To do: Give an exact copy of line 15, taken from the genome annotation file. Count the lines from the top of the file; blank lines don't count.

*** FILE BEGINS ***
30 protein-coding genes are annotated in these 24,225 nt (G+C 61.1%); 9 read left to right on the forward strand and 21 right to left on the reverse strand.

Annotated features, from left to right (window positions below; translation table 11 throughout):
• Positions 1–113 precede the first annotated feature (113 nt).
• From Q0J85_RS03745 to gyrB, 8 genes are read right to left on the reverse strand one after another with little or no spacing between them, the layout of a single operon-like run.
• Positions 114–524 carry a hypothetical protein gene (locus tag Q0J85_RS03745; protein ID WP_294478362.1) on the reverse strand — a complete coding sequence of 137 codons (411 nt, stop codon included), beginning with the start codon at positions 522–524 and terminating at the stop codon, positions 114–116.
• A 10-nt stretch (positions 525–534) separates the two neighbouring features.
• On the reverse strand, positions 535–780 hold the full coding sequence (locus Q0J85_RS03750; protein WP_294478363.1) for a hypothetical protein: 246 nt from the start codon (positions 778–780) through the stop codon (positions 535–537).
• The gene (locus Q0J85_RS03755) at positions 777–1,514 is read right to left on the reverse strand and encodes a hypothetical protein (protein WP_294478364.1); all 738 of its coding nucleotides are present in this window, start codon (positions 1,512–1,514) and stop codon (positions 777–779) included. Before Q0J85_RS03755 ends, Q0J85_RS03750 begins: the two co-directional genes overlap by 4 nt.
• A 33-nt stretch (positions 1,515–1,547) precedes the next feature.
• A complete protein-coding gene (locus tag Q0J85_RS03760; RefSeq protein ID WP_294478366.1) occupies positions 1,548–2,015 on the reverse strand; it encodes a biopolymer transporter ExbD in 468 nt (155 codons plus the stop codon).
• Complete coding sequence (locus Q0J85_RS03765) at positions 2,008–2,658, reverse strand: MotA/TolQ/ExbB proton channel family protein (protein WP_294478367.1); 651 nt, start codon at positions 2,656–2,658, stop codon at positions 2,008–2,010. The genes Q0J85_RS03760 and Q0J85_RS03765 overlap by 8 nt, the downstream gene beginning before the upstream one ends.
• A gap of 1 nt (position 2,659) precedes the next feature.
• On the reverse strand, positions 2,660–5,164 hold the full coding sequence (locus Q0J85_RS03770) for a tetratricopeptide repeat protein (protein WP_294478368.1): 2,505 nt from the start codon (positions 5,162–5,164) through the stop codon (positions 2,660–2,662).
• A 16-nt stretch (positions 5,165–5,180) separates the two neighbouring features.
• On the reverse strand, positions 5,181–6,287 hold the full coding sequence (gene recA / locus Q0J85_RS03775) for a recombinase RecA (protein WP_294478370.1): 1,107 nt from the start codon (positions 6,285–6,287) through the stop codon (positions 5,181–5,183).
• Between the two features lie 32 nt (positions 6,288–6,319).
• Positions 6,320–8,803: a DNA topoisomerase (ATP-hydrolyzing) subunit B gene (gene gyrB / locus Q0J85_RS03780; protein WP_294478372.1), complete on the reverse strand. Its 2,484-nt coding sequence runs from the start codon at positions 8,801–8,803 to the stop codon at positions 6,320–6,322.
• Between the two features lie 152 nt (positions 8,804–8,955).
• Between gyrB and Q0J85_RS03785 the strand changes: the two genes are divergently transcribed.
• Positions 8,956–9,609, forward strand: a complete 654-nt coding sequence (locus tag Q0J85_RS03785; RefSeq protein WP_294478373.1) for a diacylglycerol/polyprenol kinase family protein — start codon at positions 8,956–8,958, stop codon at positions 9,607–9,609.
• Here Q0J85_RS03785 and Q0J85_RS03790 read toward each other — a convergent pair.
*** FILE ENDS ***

• On the reverse strand, positions 5,181–6,287 hold the full coding sequence (gene recA / locus Q0J85_RS03775) for a recombinase RecA (protein WP_294478370.1): 1,107 nt from the start codon (positions 6,285–6,287) through the stop codon (positions 5,181–5,183).